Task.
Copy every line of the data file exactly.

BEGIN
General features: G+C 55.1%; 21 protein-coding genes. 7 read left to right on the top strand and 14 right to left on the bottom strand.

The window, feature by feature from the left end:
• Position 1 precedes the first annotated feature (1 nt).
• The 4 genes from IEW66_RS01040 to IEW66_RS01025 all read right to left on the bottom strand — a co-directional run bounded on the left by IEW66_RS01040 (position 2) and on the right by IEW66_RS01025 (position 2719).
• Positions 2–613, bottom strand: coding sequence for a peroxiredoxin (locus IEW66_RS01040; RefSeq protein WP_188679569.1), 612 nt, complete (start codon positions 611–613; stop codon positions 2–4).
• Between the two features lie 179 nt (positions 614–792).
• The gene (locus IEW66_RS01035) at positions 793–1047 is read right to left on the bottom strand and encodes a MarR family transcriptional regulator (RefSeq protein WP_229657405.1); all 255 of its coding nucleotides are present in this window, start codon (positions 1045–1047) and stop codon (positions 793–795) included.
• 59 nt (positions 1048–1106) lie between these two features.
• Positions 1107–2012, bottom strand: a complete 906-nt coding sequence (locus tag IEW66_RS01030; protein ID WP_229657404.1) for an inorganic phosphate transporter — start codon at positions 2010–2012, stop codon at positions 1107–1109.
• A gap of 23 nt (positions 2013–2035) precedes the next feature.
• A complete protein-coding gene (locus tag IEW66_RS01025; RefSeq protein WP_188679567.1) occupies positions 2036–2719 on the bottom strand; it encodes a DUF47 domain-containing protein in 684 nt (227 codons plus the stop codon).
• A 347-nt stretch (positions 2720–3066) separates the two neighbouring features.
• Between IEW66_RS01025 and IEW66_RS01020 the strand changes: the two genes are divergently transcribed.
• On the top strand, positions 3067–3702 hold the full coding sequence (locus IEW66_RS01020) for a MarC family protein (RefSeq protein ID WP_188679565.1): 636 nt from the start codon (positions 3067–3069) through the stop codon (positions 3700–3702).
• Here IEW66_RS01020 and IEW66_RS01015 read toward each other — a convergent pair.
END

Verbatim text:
General features: G+C 55.1%; 21 protein-coding genes. 7 read left to right on the top strand and 14 right to left on the bottom strand.

The window, feature by feature from the left end:
• Position 1 precedes the first annotated feature (1 nt).
• The 4 genes from IEW66_RS01040 to IEW66_RS01025 all read right to left on the bottom strand — a co-directional run bounded on the left by IEW66_RS01040 (position 2) and on the right by IEW66_RS01025 (position 2719).
• Positions 2–613, bottom strand: coding sequence for a peroxiredoxin (locus IEW66_RS01040; RefSeq protein WP_188679569.1), 612 nt, complete (start codon positions 611–613; stop codon positions 2–4).
• Between the two features lie 179 nt (positions 614–792).
• The gene (locus IEW66_RS01035) at positions 793–1047 is read right to left on the bottom strand and encodes a MarR family transcriptional regulator (RefSeq protein WP_229657405.1); all 255 of its coding nucleotides are present in this window, start codon (positions 1045–1047) and stop codon (positions 793–795) included.
• 59 nt (positions 1048–1106) lie between these two features.
• Positions 1107–2012, bottom strand: a complete 906-nt coding sequence (locus tag IEW66_RS01030; protein ID WP_229657404.1) for an inorganic phosphate transporter — start codon at positions 2010–2012, stop codon at positions 1107–1109.
• A gap of 23 nt (positions 2013–2035) precedes the next feature.
• A complete protein-coding gene (locus tag IEW66_RS01025; RefSeq protein WP_188679567.1) occupies positions 2036–2719 on the bottom strand; it encodes a DUF47 domain-containing protein in 684 nt (227 codons plus the stop codon).
• A 347-nt stretch (positions 2720–3066) separates the two neighbouring features.
• Between IEW66_RS01025 and IEW66_RS01020 the strand changes: the two genes are divergently transcribed.
• On the top strand, positions 3067–3702 hold the full coding sequence (locus IEW66_RS01020) for a MarC family protein (RefSeq protein ID WP_188679565.1): 636 nt from the start codon (positions 3067–3069) through the stop codon (positions 3700–3702).
• Here IEW66_RS01020 and IEW66_RS01015 read toward each other — a convergent pair.